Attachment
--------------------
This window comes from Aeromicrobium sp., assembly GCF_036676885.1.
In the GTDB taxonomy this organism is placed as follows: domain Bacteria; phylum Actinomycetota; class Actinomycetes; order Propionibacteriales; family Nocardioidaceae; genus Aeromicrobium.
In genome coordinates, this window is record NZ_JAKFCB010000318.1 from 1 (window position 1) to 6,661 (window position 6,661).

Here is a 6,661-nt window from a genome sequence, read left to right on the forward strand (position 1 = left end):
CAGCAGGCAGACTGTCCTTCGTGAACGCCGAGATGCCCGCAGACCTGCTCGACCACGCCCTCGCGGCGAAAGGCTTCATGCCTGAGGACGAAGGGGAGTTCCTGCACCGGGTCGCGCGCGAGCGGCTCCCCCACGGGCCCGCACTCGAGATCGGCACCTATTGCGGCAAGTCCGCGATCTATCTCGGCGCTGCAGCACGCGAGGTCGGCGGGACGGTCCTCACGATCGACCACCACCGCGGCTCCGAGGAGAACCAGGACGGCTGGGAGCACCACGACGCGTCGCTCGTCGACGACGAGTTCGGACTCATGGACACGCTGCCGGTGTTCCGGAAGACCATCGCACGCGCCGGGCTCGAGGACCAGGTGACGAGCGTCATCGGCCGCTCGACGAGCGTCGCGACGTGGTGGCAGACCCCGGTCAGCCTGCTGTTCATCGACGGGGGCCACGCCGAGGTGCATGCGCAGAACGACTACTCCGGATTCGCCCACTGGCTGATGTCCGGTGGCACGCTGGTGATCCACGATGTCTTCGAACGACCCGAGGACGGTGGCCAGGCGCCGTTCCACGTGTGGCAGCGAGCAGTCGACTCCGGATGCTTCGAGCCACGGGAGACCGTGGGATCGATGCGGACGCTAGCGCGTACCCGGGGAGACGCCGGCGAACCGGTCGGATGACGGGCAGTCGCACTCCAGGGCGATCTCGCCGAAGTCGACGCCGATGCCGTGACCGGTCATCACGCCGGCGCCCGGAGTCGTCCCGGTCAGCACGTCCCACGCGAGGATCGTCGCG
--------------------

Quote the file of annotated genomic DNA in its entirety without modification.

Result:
This window comes from Aeromicrobium sp., assembly GCF_036676885.1.
In the GTDB taxonomy this organism is placed as follows: domain Bacteria; phylum Actinomycetota; class Actinomycetes; order Propionibacteriales; family Nocardioidaceae; genus Aeromicrobium.
In genome coordinates, this window is record NZ_JAKFCB010000318.1 from 1 (window position 1) to 6,661 (window position 6,661).

Here is a 6,661-nt window from a genome sequence, read left to right on the forward strand (position 1 = left end):
CAGCAGGCAGACTGTCCTTCGTGAACGCCGAGATGCCCGCAGACCTGCTCGACCACGCCCTCGCGGCGAAAGGCTTCATGCCTGAGGACGAAGGGGAGTTCCTGCACCGGGTCGCGCGCGAGCGGCTCCCCCACGGGCCCGCACTCGAGATCGGCACCTATTGCGGCAAGTCCGCGATCTATCTCGGCGCTGCAGCACGCGAGGTCGGCGGGACGGTCCTCACGATCGACCACCACCGCGGCTCCGAGGAGAACCAGGACGGCTGGGAGCACCACGACGCGTCGCTCGTCGACGACGAGTTCGGACTCATGGACACGCTGCCGGTGTTCCGGAAGACCATCGCACGCGCCGGGCTCGAGGACCAGGTGACGAGCGTCATCGGCCGCTCGACGAGCGTCGCGACGTGGTGGCAGACCCCGGTCAGCCTGCTGTTCATCGACGGGGGCCACGCCGAGGTGCATGCGCAGAACGACTACTCCGGATTCGCCCACTGGCTGATGTCCGGTGGCACGCTGGTGATCCACGATGTCTTCGAACGACCCGAGGACGGTGGCCAGGCGCCGTTCCACGTGTGGCAGCGAGCAGTCGACTCCGGATGCTTCGAGCCACGGGAGACCGTGGGATCGATGCGGACGCTAGCGCGTACCCGGGGAGACGCCGGCGAACCGGTCGGATGACGGGCAGTCGCACTCCAGGGCGATCTCGCCGAAGTCGACGCCGATGCCGTGACCGGTCATCACGCCGGCGCCCGGAGTCGTCCCGGTCAGCACGTCCCACGCGAGGATCGTCGCG